It’s not a surprise since they have been below the Alabama Crimson Tide since losing to the South Carolina Gamecocks, but Tennessee football finished below them in the AP and Coaches Polls. The Vols came in at No. 6.
Alabama was No. 5. Obviously, the Georgia Bulldogs came in at No. 1 followed by the TCU Horned Frogs at No. 2, Michigan Wolverines at No. 3 and Ohio State Buckeyes at No. 4. Both polls were exactly the same.
These rankings taken together prove exactly the method the voters use, and it’s not a good one. They are effectively power rankings with the previous week’s ranking as the default setting.
How else could you explain the Vols being below Alabama? They beat Alabama head to head, and both teams have the same record. Also, UT is 2-0 against common opponents while Alabama is 1-1.
That one loss is to an LSU Tigers team on the road, one the Vols beat by 27 in that same stadium. If you want to hold that 25-point loss to South Carolina against UT, why not hold losing to a team that UT beat by 27 against Alabama? Shouldn’t this be a body of work?
Well, it should, but it isn’t. Now, head to head wasn’t ignored everywhere. TCU just got embarrassed by Georgia 65-7, but they remained ahead of Michigan because they beat them in the College Football Playoff semifinal.
Michigan, meanwhile, remained ahead of Ohio State. One consistent theme for all six teams emerges that shows this is nothing but a power ranking: the team that won most recently got the edge.
Georgia won more recently than all of them, so they come in at No. 1. TCU won the second most recently, so they are No. 2. Although the Vols and Alabama each won the third most recently, they had two regular season losses.
That was enough to keep them below the playoff teams. Here’s where the default previous rankings come into play. Obviously, Michigan won more recently than Ohio State, so they get to finish No. 3.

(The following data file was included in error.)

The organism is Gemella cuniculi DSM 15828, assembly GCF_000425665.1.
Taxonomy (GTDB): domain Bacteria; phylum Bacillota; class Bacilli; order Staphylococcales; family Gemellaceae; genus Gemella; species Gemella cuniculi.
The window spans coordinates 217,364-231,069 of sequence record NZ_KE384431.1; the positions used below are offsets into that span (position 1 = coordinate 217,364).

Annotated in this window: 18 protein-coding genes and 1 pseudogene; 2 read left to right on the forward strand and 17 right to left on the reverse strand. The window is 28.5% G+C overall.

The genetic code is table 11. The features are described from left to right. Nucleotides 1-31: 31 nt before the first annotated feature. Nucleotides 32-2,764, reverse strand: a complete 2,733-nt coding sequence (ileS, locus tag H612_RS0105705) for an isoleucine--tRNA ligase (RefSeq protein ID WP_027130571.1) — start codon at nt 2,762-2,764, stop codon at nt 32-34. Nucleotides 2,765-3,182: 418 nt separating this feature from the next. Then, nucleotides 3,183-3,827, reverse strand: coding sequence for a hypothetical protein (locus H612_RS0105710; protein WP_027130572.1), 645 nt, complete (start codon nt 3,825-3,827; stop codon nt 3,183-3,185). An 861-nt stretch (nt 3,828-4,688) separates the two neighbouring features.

Simply put, there’s no credibility with these rankings anymore. Honestly, there probably never was. How can any writer or coach have the time to watch and properly analyze all 25 teams they are ranking? They can’t.
In the past, some of them outright made jokes of the poll. Steve Spurrier, when he had a vote in the Coaches Poll, always gave the Duke Blue Devils a top 25 vote until they lost because they gave him his first head coaching job.
When the BCS relied heavily on the Coaches Poll to pick a national champion and it was down to Alabama and the Oklahoma State Cowboys vying for the No. 2 spot to face the LSU Tigers in 2011, Nick Saban had a vote. Obviously, he voted for his team.
Saban didn’t just put his team at No. 2, though. Rather than put Oklahoma State No. 3, he voted them at no. 4 below the Stanford Cardinal, helping to skew the poll in his direction. Mike Gundy didn’t have a vote that year.
Unfair treatment by the AP Poll is nothing new for Tennessee football. Their first final ranking came in 1938, when they went 11-0, won the Orange Bowl and won the SEC Championship. They finished No. 2 to TCU.
In fact, from 1938 to 1940, the Vols won every regular season game. They went undefeated, untied and unscored on in 1939. However, they never finished No. 1 in the AP Poll. Sure, they lost two of three bowl games back then, but bowls were exhibitions.
Lack of research by voters, recency bias and using previous rankings as a default are all reasons for how these polls finish off. Tennessee football got robbed of a top five finish because of those things.